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Populist Parties and the Failure of the Political Elites

The Rise of the Austrian Freedom Party (FPÖ)


Göran Adamson

The author analyses the reasons behind the electoral success of European right-wing populist parties. Using the Austrian Freedom Party under Jörg Haider as a case study and with a richness of primary material, he argues that their success is only partly caused by «racism». It is also, and more prominently, the result of populism – i.e. a critique of the «elite». These parties and their voters should not, then, be labelled as arrogant insiders attacking downtrodden outsiders like immigrants, workers, and minorities. Instead, the right-wingers are more justly portrayed as outsiders and underdogs, raising their anger and frustration against the insiders: the «media elite» and the «leftists and the artists».
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Chapter 5 Austrian Corporatism – An Overview


The post-war shared rule between the Social Democratic Party of Austria and the conservative Austrian People’s Party has above been referred to as the ‘elite’. This kind of dual elite rule, practised in Austria, Sweden and other countries appears in many guises. ‘Consociationalism’ – emphasising the dual arrangements between the parties – is a well-established concept in the academic literature. Among more imaginative descriptions, ‘sleaze democracy’ – Filzdemokratie – highlights the Kafkaesque experience of the operation of secret rules in Austrian society, while ‘sham democracy’ and ‘authoritarian’18 are but two epithets of democratic critics.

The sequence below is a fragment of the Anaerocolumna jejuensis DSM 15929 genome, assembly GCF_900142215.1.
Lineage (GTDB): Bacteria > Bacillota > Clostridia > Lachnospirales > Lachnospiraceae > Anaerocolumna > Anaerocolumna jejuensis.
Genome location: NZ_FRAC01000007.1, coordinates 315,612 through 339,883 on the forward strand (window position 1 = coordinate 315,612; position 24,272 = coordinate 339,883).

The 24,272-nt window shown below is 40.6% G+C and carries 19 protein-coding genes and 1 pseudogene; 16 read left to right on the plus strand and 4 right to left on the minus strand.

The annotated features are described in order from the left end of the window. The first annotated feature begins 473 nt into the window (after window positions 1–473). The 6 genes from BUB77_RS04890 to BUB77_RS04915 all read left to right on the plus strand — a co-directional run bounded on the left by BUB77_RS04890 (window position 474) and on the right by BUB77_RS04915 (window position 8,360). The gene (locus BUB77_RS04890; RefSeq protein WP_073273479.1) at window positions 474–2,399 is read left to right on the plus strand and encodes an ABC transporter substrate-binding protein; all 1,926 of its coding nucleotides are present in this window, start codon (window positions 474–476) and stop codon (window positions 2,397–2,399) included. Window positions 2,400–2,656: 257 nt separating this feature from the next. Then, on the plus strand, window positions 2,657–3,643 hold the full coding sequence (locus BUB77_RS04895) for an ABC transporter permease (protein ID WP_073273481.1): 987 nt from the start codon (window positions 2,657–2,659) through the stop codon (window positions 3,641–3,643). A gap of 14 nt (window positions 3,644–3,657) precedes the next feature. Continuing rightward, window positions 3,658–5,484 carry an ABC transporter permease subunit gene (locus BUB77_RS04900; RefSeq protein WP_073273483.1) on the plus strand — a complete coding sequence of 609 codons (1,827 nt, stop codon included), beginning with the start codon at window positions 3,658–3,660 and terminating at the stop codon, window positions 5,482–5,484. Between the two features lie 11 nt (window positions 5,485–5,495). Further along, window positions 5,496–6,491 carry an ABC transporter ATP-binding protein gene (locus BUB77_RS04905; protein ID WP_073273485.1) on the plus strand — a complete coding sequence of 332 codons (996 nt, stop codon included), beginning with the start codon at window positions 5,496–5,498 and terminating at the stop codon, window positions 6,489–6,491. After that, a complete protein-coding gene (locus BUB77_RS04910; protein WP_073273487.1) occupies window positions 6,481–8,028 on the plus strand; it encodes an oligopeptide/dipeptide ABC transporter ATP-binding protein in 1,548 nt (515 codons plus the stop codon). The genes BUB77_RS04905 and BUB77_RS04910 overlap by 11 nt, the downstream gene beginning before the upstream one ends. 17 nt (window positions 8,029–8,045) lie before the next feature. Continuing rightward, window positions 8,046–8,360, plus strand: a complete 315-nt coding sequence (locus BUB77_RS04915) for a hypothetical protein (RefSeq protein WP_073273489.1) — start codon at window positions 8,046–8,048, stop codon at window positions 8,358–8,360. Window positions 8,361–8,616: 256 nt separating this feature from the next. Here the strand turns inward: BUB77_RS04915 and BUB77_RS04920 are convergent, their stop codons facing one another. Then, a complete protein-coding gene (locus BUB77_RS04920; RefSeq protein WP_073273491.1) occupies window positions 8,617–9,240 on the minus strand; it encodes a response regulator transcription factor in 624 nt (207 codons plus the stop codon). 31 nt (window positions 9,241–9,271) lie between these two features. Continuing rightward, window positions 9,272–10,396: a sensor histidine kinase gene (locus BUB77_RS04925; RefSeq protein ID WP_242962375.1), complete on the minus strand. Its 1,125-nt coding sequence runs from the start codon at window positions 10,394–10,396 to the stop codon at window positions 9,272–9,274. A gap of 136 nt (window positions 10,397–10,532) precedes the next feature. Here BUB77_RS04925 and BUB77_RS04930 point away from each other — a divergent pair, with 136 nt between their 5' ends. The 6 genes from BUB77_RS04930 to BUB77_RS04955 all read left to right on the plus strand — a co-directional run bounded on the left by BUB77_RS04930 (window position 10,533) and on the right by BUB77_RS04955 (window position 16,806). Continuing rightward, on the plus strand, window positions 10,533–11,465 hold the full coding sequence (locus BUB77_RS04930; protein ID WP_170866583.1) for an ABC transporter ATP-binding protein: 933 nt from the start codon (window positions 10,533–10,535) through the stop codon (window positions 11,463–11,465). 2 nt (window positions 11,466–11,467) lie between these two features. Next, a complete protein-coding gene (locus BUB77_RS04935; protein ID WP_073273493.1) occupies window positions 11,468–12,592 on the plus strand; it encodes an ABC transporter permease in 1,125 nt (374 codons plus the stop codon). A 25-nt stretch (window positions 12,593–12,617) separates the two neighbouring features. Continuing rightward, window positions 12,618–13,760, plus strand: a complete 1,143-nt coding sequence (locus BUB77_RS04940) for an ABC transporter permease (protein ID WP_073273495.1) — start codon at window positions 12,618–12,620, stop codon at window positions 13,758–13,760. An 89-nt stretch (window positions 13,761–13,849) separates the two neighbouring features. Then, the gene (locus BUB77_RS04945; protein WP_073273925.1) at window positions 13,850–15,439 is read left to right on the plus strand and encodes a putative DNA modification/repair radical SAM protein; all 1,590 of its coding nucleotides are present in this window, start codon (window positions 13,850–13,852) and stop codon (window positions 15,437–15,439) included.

However, following the terminology used by Peter Gerlich and Anton Pelinka (and also noted in the introduction), the system will here be referred to using the more value-neutral term ‘Austrian corporatism’.

Etymologically, ‘corporatism’ is derived from corpus, the Latin word for body. In the early stages, the concept did not have any specific political correspondence. Instead, it reflected ‘holistic’ medieval European ideas of an entire social community in which each of the various components fulfilled a function, in a manner similar to the role of the constituent elements in a living organism. A clear-cut notion of corporatism cannot, however, be constructed from this ‘bottom line’ of corporatism. Like populism, corporatism is an essentially fractured social concept, ‘a handy label that will stick to almost any surface’ (Williamson 1985, p. 3). As noted by some critics, ‘the first thing that strikes one as one reads through the recent literature on modern corporatism is the profound...

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